Cardinal Joseph Zen Ze-kiun, archbishop emeritus of Hong Kong, says the removal of crosses in China’s Zhejiang province is an insult to the faith and a violation of the religious rights of Christians.
While presiding over Mass in Hong Kong’s St. Andrew’s Church, Aug. 14, retired Cardinal Zen condemned the cross-removal program, stressing it is “a serious regression of [China’s] religious policy,” reported ucanews.com. Organized by the diocese’s Justice and Peace Commission, the Mass–attended by some 750 people–was concelebrated by Auxiliary Bishop Joseph Ha Chi-shing of Hong Kong and five other foreign missionaries.
“The cross is a symbol of faith,” Cardinal Zen said in his homily, noting, “The authorities removing the crosses are insulting our faith [and] violating our rights that are guaranteed by the constitution.”
“I initially thought the campaign was a local government’s decision. But since it has been ongoing for some time, I come to believe it is a state policy, which is very terrible and is a serious regression of the religious policy,” he said.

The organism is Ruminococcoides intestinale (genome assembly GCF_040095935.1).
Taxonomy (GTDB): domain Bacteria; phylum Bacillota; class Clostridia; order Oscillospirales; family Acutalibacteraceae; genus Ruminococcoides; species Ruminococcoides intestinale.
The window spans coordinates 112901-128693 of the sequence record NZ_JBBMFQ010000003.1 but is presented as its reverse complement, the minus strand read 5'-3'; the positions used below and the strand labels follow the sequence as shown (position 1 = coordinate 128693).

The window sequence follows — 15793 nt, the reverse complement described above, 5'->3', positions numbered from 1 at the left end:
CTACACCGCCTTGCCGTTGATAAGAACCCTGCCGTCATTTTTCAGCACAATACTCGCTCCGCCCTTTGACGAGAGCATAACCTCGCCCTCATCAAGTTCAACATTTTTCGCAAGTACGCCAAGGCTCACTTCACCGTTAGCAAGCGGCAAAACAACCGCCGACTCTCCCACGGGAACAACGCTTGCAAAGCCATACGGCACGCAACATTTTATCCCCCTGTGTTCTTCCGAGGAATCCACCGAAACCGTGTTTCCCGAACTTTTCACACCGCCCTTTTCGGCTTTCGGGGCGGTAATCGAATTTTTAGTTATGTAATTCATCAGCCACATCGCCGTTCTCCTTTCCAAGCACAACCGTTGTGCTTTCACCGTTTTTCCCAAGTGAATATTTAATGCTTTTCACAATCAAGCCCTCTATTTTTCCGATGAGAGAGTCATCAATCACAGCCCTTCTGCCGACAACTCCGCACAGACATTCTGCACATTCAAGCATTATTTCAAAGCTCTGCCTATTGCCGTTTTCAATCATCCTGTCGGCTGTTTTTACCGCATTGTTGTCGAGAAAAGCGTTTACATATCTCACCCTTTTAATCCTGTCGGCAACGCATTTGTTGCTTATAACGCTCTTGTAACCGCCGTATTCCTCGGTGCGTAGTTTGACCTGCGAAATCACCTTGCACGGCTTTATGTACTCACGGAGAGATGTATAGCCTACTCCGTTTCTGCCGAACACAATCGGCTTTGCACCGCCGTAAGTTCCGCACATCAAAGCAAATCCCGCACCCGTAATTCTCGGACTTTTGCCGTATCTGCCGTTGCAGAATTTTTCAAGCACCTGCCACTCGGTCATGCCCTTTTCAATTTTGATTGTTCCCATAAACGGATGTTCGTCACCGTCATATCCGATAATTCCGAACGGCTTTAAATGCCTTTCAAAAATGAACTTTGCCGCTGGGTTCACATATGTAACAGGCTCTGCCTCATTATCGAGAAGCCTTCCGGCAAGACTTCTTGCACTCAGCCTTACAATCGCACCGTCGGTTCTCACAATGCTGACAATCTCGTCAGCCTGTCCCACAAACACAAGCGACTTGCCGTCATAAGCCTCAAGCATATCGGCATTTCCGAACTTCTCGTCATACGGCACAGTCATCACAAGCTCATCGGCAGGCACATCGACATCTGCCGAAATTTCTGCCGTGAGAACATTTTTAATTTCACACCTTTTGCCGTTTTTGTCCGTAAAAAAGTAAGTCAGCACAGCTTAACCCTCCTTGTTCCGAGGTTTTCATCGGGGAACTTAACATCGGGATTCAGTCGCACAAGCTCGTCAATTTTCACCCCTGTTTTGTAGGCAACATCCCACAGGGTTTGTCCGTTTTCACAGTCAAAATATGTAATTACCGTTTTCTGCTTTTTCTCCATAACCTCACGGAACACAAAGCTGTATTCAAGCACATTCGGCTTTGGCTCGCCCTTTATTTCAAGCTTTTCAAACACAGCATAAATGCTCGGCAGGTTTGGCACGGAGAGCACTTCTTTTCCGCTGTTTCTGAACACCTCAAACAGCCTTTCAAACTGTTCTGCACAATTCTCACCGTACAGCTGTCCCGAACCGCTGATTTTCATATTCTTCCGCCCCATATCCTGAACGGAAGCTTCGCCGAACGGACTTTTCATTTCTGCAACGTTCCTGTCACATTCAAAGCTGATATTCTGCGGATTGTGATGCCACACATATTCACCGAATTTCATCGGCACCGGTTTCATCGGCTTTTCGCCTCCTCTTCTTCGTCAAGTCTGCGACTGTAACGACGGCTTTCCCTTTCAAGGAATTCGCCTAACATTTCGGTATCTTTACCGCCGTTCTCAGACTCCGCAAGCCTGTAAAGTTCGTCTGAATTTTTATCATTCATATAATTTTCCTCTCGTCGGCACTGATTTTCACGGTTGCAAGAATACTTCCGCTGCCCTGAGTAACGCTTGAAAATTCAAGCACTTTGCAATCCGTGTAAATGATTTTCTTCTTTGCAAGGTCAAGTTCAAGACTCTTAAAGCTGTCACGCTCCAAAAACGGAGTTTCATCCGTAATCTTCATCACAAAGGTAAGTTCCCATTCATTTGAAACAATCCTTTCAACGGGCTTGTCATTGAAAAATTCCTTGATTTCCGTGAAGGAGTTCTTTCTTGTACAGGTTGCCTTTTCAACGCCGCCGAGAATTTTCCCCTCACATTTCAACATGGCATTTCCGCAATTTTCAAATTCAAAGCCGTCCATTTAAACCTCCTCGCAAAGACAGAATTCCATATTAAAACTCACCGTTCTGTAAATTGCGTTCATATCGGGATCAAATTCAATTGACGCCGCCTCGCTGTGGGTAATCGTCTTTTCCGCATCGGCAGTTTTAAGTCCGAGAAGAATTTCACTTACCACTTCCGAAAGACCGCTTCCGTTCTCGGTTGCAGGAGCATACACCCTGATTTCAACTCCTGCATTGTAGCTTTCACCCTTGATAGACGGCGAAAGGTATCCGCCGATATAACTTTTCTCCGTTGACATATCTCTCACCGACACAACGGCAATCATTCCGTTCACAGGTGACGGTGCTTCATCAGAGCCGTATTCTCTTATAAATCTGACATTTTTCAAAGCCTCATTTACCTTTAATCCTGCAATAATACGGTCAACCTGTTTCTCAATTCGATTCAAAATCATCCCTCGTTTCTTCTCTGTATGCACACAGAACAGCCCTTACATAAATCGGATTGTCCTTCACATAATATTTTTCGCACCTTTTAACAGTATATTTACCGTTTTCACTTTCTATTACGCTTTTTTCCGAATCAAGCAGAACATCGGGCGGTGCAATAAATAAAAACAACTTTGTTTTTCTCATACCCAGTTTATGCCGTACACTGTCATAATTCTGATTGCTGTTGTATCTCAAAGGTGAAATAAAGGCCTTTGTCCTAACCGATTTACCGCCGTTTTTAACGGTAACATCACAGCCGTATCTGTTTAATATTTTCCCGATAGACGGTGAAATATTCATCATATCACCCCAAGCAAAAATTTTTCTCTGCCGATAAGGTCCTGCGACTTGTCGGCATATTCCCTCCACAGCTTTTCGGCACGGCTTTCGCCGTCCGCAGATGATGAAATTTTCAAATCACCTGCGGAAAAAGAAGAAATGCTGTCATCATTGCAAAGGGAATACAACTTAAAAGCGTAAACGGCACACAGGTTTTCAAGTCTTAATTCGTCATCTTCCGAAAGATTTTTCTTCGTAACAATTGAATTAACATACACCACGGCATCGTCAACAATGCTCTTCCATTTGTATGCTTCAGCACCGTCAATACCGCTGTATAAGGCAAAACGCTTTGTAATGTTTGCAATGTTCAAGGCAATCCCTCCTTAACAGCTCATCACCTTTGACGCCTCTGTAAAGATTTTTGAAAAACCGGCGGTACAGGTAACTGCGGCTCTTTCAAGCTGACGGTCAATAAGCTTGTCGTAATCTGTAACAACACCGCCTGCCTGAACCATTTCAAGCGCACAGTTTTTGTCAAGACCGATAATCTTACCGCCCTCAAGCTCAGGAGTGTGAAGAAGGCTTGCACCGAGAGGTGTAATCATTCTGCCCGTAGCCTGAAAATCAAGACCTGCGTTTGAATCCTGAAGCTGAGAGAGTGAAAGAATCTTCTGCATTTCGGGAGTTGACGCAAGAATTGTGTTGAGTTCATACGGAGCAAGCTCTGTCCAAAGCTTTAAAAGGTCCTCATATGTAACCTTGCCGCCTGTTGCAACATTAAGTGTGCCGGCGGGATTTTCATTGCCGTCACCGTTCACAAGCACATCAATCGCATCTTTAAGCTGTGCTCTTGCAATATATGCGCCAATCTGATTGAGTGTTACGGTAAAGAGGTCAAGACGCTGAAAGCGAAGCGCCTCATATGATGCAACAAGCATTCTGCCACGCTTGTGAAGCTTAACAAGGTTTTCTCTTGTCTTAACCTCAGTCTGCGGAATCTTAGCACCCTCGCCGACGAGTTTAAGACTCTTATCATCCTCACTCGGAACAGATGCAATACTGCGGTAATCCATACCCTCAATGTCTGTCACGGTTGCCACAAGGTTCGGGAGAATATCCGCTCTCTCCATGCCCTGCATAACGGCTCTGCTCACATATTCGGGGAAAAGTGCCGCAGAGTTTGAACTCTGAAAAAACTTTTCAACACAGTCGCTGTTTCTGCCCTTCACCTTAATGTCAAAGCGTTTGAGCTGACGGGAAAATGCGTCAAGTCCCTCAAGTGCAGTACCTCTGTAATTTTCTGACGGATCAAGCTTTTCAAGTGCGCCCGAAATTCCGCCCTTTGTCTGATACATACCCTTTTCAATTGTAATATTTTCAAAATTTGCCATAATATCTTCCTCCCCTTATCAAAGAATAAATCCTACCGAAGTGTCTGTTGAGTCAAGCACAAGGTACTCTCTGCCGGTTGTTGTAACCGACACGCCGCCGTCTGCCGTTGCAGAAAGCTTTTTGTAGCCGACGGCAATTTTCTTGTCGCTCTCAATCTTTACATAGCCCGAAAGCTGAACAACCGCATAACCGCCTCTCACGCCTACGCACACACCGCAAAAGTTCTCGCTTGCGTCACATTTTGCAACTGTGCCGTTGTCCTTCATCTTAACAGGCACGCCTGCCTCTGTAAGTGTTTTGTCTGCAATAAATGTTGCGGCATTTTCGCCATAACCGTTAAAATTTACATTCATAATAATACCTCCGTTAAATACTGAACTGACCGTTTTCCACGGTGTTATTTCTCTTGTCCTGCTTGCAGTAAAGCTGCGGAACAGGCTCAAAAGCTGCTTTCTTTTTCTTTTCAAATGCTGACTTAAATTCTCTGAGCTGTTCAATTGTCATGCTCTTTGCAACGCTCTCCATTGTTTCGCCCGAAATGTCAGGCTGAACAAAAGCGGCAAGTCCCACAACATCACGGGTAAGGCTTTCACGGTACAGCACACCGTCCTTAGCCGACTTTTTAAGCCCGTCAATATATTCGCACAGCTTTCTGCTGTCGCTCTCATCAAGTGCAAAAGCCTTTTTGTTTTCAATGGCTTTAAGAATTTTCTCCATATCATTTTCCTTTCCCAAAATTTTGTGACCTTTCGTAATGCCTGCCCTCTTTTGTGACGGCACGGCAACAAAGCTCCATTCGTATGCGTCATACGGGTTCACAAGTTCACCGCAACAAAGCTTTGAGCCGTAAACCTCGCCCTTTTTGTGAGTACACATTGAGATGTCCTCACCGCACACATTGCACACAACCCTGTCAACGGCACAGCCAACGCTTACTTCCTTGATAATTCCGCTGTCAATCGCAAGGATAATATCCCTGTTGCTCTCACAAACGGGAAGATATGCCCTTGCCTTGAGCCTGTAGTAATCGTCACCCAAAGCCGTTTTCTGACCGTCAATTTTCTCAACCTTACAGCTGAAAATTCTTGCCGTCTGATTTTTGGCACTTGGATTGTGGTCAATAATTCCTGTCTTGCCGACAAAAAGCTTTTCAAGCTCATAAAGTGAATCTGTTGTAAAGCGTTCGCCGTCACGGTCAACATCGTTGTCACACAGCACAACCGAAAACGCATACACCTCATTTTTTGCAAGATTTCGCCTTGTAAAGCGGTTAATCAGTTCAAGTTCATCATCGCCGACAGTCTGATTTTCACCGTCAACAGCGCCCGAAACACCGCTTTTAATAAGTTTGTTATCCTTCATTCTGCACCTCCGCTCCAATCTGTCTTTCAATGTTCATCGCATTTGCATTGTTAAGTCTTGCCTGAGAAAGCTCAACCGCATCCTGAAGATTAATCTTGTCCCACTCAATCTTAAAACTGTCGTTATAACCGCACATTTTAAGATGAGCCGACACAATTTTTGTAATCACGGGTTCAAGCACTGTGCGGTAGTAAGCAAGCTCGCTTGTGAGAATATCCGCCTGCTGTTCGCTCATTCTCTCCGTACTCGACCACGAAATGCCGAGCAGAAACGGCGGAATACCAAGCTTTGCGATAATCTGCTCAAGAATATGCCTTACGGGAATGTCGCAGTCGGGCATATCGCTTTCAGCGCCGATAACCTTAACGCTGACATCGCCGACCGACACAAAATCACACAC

In the past 20 months, more than 1,200 Christian churches in Zhejiang have had their crosses removed. While the government claims they are simply removing “illegal structures,” many argue it is a way for the government to harass the province’s more than 2 million Christians.
Cardinal Zen also pointed out that in other ways authorities attack Christians. China’s hand-picking and appointing of bishops, he said, is even more serious than the cross removals because it is “to elect the apostolic successor and the leader of our Church.”
The day after the cardinal made this remarks, the state-run Global Times reported that authorities in Zhejiang’s Wenling city issued an order for 15 “illegal” churches to be vacated or demolished by September 1st.
The province of Zhejiang, Reuters reported, has a growing Christian population. Christians there report that authorities have been taking down crosses on churches since last year. Authorities have apparently claimed that crosses are being removed for safety concerns or because of violations of building regulations.
The US State Department’s annual report on religious freedom notes China’s abuse of believers. Though the Constitution states citizens enjoy freedom of religious belief, the report notes that in practice, religious freedom is restricted and believers face government harassment, detention and even torture.
There are five state-sanctioned “patriotic religious associations” (Buddhist, Taoist, Muslim, Catholic, and Protestant) in China. Many Catholics worship in the “underground” Catholic Church, which resists government control and maintains its fidelity to the Pope. (D.C.L.)